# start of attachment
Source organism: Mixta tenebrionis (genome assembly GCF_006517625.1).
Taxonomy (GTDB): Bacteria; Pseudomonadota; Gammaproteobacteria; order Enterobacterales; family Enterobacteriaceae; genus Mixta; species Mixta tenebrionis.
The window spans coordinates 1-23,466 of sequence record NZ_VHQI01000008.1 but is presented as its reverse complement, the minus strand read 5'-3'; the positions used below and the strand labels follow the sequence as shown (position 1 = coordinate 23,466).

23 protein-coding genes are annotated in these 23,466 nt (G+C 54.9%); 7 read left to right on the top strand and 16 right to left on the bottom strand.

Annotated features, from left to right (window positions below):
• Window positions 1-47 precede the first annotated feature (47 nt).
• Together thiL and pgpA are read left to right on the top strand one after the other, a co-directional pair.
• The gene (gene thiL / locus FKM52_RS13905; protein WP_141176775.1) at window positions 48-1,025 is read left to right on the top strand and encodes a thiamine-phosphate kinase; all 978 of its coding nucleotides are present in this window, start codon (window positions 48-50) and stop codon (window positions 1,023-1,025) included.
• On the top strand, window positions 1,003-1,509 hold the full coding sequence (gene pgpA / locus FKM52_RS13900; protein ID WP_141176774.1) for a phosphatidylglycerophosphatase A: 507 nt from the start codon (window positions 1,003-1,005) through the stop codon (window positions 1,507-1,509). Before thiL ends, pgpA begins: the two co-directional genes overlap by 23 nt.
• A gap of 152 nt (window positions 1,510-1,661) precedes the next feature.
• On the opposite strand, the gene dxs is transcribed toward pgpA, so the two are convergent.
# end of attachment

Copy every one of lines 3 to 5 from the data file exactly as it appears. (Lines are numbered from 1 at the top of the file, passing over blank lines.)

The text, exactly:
The window spans coordinates 1-23,466 of sequence record NZ_VHQI01000008.1 but is presented as its reverse complement, the minus strand read 5'-3'; the positions used below and the strand labels follow the sequence as shown (position 1 = coordinate 23,466).

23 protein-coding genes are annotated in these 23,466 nt (G+C 54.9%); 7 read left to right on the top strand and 16 right to left on the bottom strand.

Annotated features, from left to right (window positions below):